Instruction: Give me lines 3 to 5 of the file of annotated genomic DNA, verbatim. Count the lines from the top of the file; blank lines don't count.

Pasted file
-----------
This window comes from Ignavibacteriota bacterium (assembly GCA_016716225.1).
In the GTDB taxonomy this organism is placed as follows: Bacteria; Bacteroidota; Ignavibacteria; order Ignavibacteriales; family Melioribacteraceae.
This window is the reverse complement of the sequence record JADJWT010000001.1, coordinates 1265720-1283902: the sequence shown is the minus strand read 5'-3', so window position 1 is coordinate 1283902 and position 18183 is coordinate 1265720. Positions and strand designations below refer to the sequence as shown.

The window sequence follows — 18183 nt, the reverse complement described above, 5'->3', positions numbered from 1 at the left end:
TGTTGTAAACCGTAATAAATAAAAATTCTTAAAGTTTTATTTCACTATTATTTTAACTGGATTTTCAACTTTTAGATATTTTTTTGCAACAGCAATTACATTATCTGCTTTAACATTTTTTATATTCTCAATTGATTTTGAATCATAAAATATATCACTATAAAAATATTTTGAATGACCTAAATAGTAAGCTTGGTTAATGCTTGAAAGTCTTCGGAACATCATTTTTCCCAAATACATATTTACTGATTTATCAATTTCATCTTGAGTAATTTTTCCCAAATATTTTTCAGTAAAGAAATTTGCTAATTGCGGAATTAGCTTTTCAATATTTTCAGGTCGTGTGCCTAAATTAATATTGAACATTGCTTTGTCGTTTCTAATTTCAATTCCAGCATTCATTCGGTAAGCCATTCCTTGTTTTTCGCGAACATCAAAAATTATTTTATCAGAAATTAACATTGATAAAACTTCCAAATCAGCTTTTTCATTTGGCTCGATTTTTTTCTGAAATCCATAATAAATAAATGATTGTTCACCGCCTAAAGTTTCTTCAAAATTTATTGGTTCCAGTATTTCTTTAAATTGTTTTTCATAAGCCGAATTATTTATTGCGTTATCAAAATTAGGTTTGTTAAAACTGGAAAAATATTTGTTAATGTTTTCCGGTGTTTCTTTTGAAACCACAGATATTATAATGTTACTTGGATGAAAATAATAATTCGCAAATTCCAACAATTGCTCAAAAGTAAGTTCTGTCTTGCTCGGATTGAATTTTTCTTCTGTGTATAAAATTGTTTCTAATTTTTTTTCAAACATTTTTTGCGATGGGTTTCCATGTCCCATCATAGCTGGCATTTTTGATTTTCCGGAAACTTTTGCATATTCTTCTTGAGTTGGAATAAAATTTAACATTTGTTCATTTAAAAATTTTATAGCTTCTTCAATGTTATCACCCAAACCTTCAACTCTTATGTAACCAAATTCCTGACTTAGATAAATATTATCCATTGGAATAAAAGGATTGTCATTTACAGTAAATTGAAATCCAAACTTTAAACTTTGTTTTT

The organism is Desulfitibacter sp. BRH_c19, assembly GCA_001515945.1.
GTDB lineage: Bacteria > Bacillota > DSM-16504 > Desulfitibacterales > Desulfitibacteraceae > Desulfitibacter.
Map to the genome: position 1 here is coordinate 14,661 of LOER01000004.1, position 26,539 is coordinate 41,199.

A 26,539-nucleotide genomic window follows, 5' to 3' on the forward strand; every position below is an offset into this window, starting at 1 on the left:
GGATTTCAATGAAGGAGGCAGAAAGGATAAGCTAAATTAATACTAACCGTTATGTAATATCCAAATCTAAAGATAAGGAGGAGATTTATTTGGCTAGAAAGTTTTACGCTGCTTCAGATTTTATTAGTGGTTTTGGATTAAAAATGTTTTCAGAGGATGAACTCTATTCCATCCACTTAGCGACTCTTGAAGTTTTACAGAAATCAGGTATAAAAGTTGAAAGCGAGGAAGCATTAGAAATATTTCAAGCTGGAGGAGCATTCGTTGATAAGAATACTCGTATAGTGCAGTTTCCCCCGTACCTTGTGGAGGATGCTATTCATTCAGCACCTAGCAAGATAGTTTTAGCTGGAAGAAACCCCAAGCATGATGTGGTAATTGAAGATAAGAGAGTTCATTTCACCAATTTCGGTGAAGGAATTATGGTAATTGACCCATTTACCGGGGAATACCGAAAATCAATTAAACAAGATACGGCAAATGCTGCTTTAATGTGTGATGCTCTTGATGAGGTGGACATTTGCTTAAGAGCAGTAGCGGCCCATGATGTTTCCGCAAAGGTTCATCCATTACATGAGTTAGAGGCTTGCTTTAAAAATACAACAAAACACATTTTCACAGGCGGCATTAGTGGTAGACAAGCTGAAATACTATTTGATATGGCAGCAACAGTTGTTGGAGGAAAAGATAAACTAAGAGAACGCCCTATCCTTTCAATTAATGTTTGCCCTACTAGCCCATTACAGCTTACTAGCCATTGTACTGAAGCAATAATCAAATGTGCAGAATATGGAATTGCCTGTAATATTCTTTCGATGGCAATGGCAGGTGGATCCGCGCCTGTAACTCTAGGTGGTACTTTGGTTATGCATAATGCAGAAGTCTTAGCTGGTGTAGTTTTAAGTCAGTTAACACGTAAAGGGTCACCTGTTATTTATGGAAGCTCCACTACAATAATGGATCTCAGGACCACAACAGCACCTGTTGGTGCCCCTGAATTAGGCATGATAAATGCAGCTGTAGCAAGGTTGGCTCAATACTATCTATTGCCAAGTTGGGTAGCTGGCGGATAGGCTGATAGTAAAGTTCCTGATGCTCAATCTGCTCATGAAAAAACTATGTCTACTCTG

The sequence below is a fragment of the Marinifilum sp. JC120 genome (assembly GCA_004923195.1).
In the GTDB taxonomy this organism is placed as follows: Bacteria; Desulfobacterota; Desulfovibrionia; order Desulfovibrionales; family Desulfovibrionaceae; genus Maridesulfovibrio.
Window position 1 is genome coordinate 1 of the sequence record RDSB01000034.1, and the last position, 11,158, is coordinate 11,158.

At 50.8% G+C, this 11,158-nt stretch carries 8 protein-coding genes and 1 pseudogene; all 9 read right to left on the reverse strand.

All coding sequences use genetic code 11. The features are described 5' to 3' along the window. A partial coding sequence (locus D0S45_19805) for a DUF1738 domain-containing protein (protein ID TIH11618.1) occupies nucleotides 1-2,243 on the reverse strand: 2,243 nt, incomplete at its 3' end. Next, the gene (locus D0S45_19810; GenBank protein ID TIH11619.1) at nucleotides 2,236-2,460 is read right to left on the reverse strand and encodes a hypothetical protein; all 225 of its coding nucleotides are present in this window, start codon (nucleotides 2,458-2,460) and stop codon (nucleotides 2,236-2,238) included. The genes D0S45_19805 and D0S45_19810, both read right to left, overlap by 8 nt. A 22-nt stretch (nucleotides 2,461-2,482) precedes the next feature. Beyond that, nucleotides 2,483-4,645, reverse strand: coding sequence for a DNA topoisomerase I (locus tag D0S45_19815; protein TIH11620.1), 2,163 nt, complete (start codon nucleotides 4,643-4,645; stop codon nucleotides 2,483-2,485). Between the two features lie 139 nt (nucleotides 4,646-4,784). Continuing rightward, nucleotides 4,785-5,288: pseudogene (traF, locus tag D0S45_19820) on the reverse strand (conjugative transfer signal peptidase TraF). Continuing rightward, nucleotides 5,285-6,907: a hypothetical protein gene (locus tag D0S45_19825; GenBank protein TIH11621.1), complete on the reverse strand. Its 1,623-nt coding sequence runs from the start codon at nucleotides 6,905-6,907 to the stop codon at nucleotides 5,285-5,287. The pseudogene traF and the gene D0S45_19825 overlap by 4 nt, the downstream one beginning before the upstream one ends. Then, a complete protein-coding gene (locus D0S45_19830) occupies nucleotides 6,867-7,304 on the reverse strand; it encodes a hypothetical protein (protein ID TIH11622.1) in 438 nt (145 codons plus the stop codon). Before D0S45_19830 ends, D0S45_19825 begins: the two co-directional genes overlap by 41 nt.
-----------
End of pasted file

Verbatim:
This window is the reverse complement of the sequence record JADJWT010000001.1, coordinates 1265720-1283902: the sequence shown is the minus strand read 5'-3', so window position 1 is coordinate 1283902 and position 18183 is coordinate 1265720. Positions and strand designations below refer to the sequence as shown.

The window sequence follows — 18183 nt, the reverse complement described above, 5'->3', positions numbered from 1 at the left end:
TGTTGTAAACCGTAATAAATAAAAATTCTTAAAGTTTTATTTCACTATTATTTTAACTGGATTTTCAACTTTTAGATATTTTTTTGCAACAGCAATTACATTATCTGCTTTAACATTTTTTATATTCTCAATTGATTTTGAATCATAAAATATATCACTATAAAAATATTTTGAATGACCTAAATAGTAAGCTTGGTTAATGCTTGAAAGTCTTCGGAACATCATTTTTCCCAAATACATATTTACTGATTTATCAATTTCATCTTGAGTAATTTTTCCCAAATATTTTTCAGTAAAGAAATTTGCTAATTGCGGAATTAGCTTTTCAATATTTTCAGGTCGTGTGCCTAAATTAATATTGAACATTGCTTTGTCGTTTCTAATTTCAATTCCAGCATTCATTCGGTAAGCCATTCCTTGTTTTTCGCGAACATCAAAAATTATTTTATCAGAAATTAACATTGATAAAACTTCCAAATCAGCTTTTTCATTTGGCTCGATTTTTTTCTGAAATCCATAATAAATAAATGATTGTTCACCGCCTAAAGTTTCTTCAAAATTTATTGGTTCCAGTATTTCTTTAAATTGTTTTTCATAAGCCGAATTATTTATTGCGTTATCAAAATTAGGTTTGTTAAAACTGGAAAAATATTTGTTAATGTTTTCCGGTGTTTCTTTTGAAACCACAGATATTATAATGTTACTTGGATGAAAATAATAATTCGCAAATTCCAACAATTGCTCAAAAGTAAGTTCTGTCTTGCTCGGATTGAATTTTTCTTCTGTGTATAAAATTGTTTCTAATTTTTTTTCAAACATTTTTTGCGATGGGTTTCCATGTCCCATCATAGCTGGCATTTTTGATTTTCCGGAAACTTTTGCATATTCTTCTTGAGTTGGAATAAAATTTAACATTTGTTCATTTAAAAATTTTATAGCTTCTTCAATGTTATCACCCAAACCTTCAACTCTTATGTAACCAAATTCCTGACTTAGATAAATATTATCCATTGGAATAAAAGGATTGTCATTTACAGTAAATTGAAATCCAAACTTTAAACTTTGTTTTT